Empowering young Kurdish women and men

Woman and man around a table discussing

Networks of Change: Combating youth radicalisation through positive community-based and digital approaches in the KR-I (2019-2022), is built on the basis of our past two Countering Violent Extremism (CVE) pilot programmes: Boosting Your Beliefs (BYB) and Deradicalisation Training Teachers (DTT). These were conducted between October 2017 and March 2019 in the Kurdistan Region of Iraq.

Empowering young Kurdish women and men

Our aim with the Networks of Change programme is to cohesively train multiple levels of society surrounding young people in order to empower and engage youth. Also, to deflect and counter the appeal of radicalism and violent extremism through counter- and anti-radicalisation strategies, capacity building, leadership and entrepreneurship development. 

Through empowering young Kurdish women and men as leaders and innovators, training 180 teachers, 30 social workers, and 996 parents in identification and mitigation skills regarding early radicalisation, and opening dialogues through on- and offline activities of the Youth Digital Workforce teams, SPARK can provide new pathways to success for young people in the KR-I, preventing them from turning to radicalisation as a last resort, or out of economic despondence.

Building youth capacity
Alongside CVE campaigning, socio-political dialogue and public awareness creation, SPARK implements the programme in the 3 regions of Erbil, Halabja, and Sulaymaniyah, through capacity building and strengthening for youth centres in each city, as well as with local universities, secondary schools, and communities to provide a scalable holistic CVE programme.

The online campaigns by our Youth Digital Workforce teams of 60 active youth campaigners (30 in Erbil, 30 regionally), will seek to reach 150,000 unique users across the KR-I with public awareness campaigns (including 6 animations), as well as by holding 34 offline dialogue events to discuss youth issues around unemployment, participation and radicalisation.

By doing so we also aim to boost these issues on political and public agendas as we engage with government ministries, major influencers, and representatives from the private sector throughout the KR-I in the form of dialogues, advisory and working groups, and events. Eventually, we want to successfully advocate to high levels of the Kurdish government for a national P/CVE strategy.

This programme aims to build the capacity of 30 selected young people in campaigning, leadership and entrepreneurship, and subsequently train the candidates to participate in SPARK’s Youth Digital Workforce. They learn how to recognise radicalisation processes and campaign tactics and how to avoid being swayed by negative or radical messaging, and at the same time how to offer or find alternative opportunities to engage in positive activism and economic, social and political life.

Once participants have completed the full training programme, they have the capacity to design and run public awareness campaigns, become leaders in their communities, start their own projects, find employment, or even embark on entrepreneurial aspirations.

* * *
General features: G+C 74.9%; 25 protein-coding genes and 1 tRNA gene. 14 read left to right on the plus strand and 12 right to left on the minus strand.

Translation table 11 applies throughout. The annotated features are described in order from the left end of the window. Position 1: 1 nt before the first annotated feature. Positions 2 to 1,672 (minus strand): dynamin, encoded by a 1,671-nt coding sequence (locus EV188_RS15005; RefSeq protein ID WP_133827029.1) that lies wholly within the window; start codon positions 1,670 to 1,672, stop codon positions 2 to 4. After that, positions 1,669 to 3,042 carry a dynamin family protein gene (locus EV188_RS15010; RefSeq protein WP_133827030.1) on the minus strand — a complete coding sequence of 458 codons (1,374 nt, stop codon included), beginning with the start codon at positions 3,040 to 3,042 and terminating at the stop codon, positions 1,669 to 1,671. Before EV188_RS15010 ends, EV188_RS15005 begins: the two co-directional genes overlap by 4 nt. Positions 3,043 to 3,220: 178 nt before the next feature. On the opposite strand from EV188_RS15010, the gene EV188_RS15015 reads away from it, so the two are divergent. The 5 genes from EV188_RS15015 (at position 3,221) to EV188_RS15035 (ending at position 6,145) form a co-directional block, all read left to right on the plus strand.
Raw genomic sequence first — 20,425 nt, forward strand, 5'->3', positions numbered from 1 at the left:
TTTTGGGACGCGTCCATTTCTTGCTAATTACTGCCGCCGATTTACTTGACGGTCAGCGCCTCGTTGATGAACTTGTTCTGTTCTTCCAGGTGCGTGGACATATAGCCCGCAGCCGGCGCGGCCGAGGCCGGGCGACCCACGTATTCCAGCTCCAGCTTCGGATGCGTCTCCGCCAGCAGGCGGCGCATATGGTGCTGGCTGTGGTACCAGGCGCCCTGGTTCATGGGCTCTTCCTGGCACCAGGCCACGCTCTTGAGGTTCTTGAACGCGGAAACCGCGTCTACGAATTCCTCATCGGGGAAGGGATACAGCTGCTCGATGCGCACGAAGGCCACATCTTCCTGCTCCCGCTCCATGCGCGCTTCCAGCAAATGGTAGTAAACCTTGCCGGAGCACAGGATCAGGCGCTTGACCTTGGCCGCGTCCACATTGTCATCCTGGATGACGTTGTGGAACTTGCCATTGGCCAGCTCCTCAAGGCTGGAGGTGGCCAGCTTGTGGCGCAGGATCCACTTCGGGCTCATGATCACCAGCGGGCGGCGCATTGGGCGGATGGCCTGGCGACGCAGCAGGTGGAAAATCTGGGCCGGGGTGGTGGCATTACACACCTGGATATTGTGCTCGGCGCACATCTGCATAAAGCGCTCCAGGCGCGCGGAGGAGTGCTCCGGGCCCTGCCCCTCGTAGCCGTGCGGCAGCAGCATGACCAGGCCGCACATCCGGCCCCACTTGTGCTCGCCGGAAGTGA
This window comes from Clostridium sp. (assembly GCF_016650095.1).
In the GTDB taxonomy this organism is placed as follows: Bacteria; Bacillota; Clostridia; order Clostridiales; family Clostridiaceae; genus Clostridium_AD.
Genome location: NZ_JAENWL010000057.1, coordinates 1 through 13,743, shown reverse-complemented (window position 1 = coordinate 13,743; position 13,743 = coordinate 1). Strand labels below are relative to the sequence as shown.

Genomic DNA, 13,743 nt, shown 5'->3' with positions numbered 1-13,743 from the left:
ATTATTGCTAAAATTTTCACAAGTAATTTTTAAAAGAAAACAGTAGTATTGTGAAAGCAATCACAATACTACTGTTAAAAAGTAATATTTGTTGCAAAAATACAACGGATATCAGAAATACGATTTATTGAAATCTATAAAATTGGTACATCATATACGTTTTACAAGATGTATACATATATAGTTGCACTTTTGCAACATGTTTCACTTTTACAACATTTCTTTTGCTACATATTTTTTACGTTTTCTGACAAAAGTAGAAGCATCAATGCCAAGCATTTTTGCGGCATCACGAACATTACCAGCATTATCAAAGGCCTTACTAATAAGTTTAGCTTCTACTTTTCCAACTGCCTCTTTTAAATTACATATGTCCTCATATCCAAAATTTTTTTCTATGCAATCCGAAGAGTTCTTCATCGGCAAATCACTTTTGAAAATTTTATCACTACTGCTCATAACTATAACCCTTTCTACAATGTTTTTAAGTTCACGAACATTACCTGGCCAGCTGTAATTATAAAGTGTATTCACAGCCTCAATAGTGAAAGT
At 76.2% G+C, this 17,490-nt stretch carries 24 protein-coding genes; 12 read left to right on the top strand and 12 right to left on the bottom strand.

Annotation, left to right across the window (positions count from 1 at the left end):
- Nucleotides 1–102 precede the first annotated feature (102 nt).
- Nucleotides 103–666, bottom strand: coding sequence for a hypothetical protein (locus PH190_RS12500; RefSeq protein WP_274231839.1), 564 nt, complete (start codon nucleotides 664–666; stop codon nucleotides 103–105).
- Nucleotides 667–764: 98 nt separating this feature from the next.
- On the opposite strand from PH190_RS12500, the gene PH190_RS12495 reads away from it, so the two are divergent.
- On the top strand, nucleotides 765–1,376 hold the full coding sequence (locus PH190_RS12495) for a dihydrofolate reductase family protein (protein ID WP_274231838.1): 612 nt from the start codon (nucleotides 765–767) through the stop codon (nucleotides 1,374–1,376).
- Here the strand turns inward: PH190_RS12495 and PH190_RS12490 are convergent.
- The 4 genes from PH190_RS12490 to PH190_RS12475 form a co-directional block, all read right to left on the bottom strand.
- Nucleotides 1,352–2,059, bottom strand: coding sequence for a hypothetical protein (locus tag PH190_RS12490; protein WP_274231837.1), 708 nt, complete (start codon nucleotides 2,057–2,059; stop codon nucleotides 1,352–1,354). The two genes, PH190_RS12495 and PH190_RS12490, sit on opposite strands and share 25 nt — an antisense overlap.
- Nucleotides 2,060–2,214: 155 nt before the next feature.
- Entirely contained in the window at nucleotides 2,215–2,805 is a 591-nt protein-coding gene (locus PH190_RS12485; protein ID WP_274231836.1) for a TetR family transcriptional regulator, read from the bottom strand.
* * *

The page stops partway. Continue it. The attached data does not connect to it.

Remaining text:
No La Campaign SPARK

RNTC training as the foundation
RNTC was responsible for building the foundation of the Youth Digital Workforce and the programme as a whole, developing participant capacities in mapping target audiences, setting goals, persuasive storytelling, using creative formats, and online campaigning. 

In addition, participants were introduced to processes and mechanisms utilised in radicalisation. This portion of the course used real world examples, including testimonies from former radicals (tailored to the region) and case studies, in order to analyse dominant themes and ideas in radical messaging as well as how radical groups target their audiences, the platforms they use, and which strategies they employ.

This training was the first in a series, focused on developing a wide variety of online and offline campaign skills and strategies, organised by RNTC and SPARK. The series included a follow-up advanced course (RNTC), a social media training (SPARK), an event organisation training (SPARK), and a Drama Writing class (RNTC). In between these trainings RNTC delivered online coaching on specific needs. 

During the introduction course by RNTC the participants were introduced to digital safety, security measures and resiliency. The participants learned what the risks are in this line of work and how they can protect themselves and their colleagues better online.

Using on- and offline campaigns, the programme empowers our partners and youth beneficiaries with platforms that encourage dialogue, youth participation and non-violent political and social change. These same youth beneficiaries will be further responsible for developing politically empowering public awareness through peer-group dialogue sessions and public conferences that engage local youth, universities, the general public and policy makers.

Through this scalable, multi-level model, SPARK is able to continue in rebuilding the bonds of trust and reliance between Kurdish youth and educators, families, politicians, and the general public, lessening the feelings of isolation, relative deprivation and unfulfilled potential that so often drive young people to (violent) extreme alternatives.

Would you like to learn more about the youth awareness campaign ‘Lo Na?’ meaning ‘Why not?’ in Kurdish? You can read more about the campaign here.